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Why am I reading theology? - Comments

Steve Zara's Avatar Comment 1 by Steve Zara

Over the past few years I have been starting to dip my toes into the shallower end of philosophy. I'm getting to the stage where I can manage a few strokes without sinking. It's great fun, and very educational. As a side effect of this, I have learned something about theology: philosophers have no time for it. Philosophers don't even mention people like Lane Craig to their students. Such people are of no significance at all in modern philosophy.

Theology is nonsense. All of it. It's nothing but desperate attempts to defend theism using Medieval views of reality. It's like a belief in God based on alchemy and astrology. The thing that puzzles me is that while philosophers seem to want to have nothing to do with it, scientists do! I have to ask - why?

Mon, 04 Jul 2011 19:59:58 UTC | #846136

kraut's Avatar Comment 2 by kraut

Do you see why my head feels about to explode?

What you are studying is just christian theology...you have to keep going now on to Islam, Hindu theology...etc...how many theologies are there?

Mon, 04 Jul 2011 20:06:47 UTC | #846140

superbeanson's Avatar Comment 3 by superbeanson

I’m starting to think that modern theology is simply postmodern literary criticism applied to a single book of fiction.

lol- great quote

Steve Zara

When I studied undergrad philosophy in the 90s we did look breifly at the ontological argument, from Anselm through Descarte onto Malcolm and Plantinga. This argument has an interesting logical form to it.

None of the other stuff in theology was noticed for 2 reasons I guess.

1: No new developments since the scholastics

2: Modern academic philosophy is concentrated in the areas of language and logic

Scientists (and others) are interested in the philosophy of religion at the moment precisely because RD has engendered a new debate on a popular, practical level

Mon, 04 Jul 2011 20:14:00 UTC | #846141

Steve Zara's Avatar Comment 4 by Steve Zara

Scientists (and others) are interested in the philosophy of religion at the moment precisely because RD has engendered a new debate on a popular, practical level

Is theology the philosophy of religion? I really don't know. Perhaps there is some interesting philosophy of religion, but what I'm not sure I understand is how scientists end up dealing with people like Lane Craig, when, as far as I can tell, most philosophers won't go near him.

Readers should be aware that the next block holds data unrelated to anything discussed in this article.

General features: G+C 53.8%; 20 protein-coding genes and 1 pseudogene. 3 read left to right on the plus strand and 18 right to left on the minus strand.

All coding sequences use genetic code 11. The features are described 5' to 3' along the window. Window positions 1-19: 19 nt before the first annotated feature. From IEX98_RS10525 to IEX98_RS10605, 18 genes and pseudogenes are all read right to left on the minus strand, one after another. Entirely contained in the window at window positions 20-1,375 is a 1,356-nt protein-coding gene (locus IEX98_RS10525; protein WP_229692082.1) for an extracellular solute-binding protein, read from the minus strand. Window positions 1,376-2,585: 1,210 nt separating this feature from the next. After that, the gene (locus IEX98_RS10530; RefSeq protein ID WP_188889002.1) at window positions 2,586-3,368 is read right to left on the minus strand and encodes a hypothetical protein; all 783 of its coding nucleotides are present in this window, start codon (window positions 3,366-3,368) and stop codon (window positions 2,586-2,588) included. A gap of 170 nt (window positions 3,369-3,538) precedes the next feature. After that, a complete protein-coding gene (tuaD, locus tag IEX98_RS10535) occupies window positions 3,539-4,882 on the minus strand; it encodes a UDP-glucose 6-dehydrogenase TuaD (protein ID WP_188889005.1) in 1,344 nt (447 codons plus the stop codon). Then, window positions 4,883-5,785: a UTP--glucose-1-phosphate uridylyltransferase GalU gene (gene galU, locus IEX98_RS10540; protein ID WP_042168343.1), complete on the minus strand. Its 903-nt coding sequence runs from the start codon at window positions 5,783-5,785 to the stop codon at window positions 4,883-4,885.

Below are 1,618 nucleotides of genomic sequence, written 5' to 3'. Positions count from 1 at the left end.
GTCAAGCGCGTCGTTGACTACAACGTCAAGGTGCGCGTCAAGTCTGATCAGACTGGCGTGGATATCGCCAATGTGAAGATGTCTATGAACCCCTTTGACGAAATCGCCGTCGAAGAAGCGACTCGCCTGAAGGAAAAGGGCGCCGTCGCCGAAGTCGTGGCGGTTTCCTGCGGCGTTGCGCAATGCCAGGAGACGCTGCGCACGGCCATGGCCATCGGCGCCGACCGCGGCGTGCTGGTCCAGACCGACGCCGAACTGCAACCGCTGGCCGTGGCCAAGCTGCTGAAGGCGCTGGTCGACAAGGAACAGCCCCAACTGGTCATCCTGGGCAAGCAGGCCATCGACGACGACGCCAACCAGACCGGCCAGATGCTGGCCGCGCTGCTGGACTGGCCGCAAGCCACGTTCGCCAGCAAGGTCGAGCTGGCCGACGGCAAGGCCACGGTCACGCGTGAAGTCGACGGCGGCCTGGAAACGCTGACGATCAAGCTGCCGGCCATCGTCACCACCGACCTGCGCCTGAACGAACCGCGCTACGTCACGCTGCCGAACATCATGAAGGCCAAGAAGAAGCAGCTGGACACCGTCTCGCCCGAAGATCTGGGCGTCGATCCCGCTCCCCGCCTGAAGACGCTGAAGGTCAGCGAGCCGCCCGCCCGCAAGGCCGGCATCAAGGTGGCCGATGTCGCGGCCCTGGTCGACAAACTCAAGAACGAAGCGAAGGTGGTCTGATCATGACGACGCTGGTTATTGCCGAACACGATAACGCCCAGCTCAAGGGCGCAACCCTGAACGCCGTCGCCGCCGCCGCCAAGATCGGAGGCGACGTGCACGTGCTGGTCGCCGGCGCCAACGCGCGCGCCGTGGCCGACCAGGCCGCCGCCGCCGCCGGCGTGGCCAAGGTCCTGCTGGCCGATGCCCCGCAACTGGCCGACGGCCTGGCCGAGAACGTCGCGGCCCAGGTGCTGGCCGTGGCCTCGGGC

Mon, 04 Jul 2011 20:29:59 UTC | #846144

Cartomancer's Avatar Comment 5 by Cartomancer

Theology is very interesting. It tells us all kinds of things about the real world. Admittedly all of those things are about the bit of the real world sitting between the theologian's none-too-receptive ears, but it's still worth trying to understand.

Okay, so I'm an historian of medieval thought. Well, kind of. Probably not for much longer given the severe lack of employment prospects therein for someone with no undergraduate teaching experience or publications to his name, but I have the letters now at least. And thus I'm biased. Knowledge of theology is very important in understanding the intellectual outlook of the Middle Ages. There was quite a lot of it about, and in the context of medieval societies and medieval approaches to knowledge and science, it made as much sense as anything else.

Modern Theology, however, is, essentially, tie-in fan fiction. The genre is quite common in certain quarters, such as the sourcebooks for fantasy roleplaying games, which often go into lavish and elaborate detail about the specifics of their fictional worlds. I have hundreds of the things, and they're very entertaining. They cover topics as diverse as the precise way in which a vampire's soul works, lists of High Elf kings, navigational star-maps of the areas surrounding space-time anomalies and the physics behind the devices used for the heat-shielding of alien war engines. Theology is just the same. Except that the people writing this stuff under the name "theology" tend to think the world they're writing about is this one. That's the only appreciable difference.

Mon, 04 Jul 2011 20:30:04 UTC | #846145

God fearing Atheist's Avatar Comment 6 by God fearing Atheist

I hope Michael Ruse gives Jerry a sensible reply, after all Michael repeatedly claims that, while he is an atheist, at least he understands theology, unlike Richard Dawkins (as expressed in The God Delusion).

Mon, 04 Jul 2011 20:30:27 UTC | #846146

God fearing Atheist's Avatar Comment 7 by God fearing Atheist